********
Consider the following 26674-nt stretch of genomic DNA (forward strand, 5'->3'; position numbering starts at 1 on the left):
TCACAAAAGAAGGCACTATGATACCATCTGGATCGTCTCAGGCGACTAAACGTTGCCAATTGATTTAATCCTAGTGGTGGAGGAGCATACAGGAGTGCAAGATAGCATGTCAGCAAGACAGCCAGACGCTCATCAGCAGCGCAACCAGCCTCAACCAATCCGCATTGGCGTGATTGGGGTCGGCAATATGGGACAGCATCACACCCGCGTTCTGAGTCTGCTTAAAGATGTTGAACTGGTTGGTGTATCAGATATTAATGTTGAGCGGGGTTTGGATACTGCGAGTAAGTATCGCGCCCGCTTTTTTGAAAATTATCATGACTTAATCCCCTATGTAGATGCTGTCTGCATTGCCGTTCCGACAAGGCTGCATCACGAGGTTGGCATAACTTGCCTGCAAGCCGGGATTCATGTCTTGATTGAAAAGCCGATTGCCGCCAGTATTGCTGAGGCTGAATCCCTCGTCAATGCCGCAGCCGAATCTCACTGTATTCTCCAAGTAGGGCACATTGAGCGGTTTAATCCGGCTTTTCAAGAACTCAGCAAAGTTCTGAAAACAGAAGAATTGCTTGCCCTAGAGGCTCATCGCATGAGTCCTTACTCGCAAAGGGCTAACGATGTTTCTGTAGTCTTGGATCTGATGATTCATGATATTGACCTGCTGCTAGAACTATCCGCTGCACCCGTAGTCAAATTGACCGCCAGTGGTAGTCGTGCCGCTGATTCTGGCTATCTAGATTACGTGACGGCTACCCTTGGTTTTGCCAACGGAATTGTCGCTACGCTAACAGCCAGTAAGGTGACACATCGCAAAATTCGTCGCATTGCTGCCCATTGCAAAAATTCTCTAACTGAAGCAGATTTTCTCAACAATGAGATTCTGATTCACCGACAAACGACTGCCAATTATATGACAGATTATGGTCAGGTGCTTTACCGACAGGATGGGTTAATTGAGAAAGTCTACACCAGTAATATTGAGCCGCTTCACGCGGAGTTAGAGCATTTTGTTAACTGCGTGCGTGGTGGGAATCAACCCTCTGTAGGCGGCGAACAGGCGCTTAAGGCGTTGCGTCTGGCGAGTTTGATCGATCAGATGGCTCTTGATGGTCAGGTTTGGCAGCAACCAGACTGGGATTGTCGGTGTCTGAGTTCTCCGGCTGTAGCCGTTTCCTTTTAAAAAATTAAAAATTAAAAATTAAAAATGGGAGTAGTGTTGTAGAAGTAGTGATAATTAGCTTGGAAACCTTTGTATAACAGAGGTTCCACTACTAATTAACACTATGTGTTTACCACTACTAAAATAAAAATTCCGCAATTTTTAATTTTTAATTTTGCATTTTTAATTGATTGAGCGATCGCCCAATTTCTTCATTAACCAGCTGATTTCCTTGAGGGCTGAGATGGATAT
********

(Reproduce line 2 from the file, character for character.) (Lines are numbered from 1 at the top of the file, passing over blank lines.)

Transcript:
TCACAAAAGAAGGCACTATGATACCATCTGGATCGTCTCAGGCGACTAAACGTTGCCAATTGATTTAATCCTAGTGGTGGAGGAGCATACAGGAGTGCAAGATAGCATGTCAGCAAGACAGCCAGACGCTCATCAGCAGCGCAACCAGCCTCAACCAATCCGCATTGGCGTGATTGGGGTCGGCAATATGGGACAGCATCACACCCGCGTTCTGAGTCTGCTTAAAGATGTTGAACTGGTTGGTGTATCAGATATTAATGTTGAGCGGGGTTTGGATACTGCGAGTAAGTATCGCGCCCGCTTTTTTGAAAATTATCATGACTTAATCCCCTATGTAGATGCTGTCTGCATTGCCGTTCCGACAAGGCTGCATCACGAGGTTGGCATAACTTGCCTGCAAGCCGGGATTCATGTCTTGATTGAAAAGCCGATTGCCGCCAGTATTGCTGAGGCTGAATCCCTCGTCAATGCCGCAGCCGAATCTCACTGTATTCTCCAAGTAGGGCACATTGAGCGGTTTAATCCGGCTTTTCAAGAACTCAGCAAAGTTCTGAAAACAGAAGAATTGCTTGCCCTAGAGGCTCATCGCATGAGTCCTTACTCGCAAAGGGCTAACGATGTTTCTGTAGTCTTGGATCTGATGATTCATGATATTGACCTGCTGCTAGAACTATCCGCTGCACCCGTAGTCAAATTGACCGCCAGTGGTAGTCGTGCCGCTGATTCTGGCTATCTAGATTACGTGACGGCTACCCTTGGTTTTGCCAACGGAATTGTCGCTACGCTAACAGCCAGTAAGGTGACACATCGCAAAATTCGTCGCATTGCTGCCCATTGCAAAAATTCTCTAACTGAAGCAGATTTTCTCAACAATGAGATTCTGATTCACCGACAAACGACTGCCAATTATATGACAGATTATGGTCAGGTGCTTTACCGACAGGATGGGTTAATTGAGAAAGTCTACACCAGTAATATTGAGCCGCTTCACGCGGAGTTAGAGCATTTTGTTAACTGCGTGCGTGGTGGGAATCAACCCTCTGTAGGCGGCGAACAGGCGCTTAAGGCGTTGCGTCTGGCGAGTTTGATCGATCAGATGGCTCTTGATGGTCAGGTTTGGCAGCAACCAGACTGGGATTGTCGGTGTCTGAGTTCTCCGGCTGTAGCCGTTTCCTTTTAAAAAATTAAAAATTAAAAATTAAAAATGGGAGTAGTGTTGTAGAAGTAGTGATAATTAGCTTGGAAACCTTTGTATAACAGAGGTTCCACTACTAATTAACACTATGTGTTTACCACTACTAAAATAAAAATTCCGCAATTTTTAATTTTTAATTTTGCATTTTTAATTGATTGAGCGATCGCCCAATTTCTTCATTAACCAGCTGATTTCCTTGAGGGCTGAGATGGATAT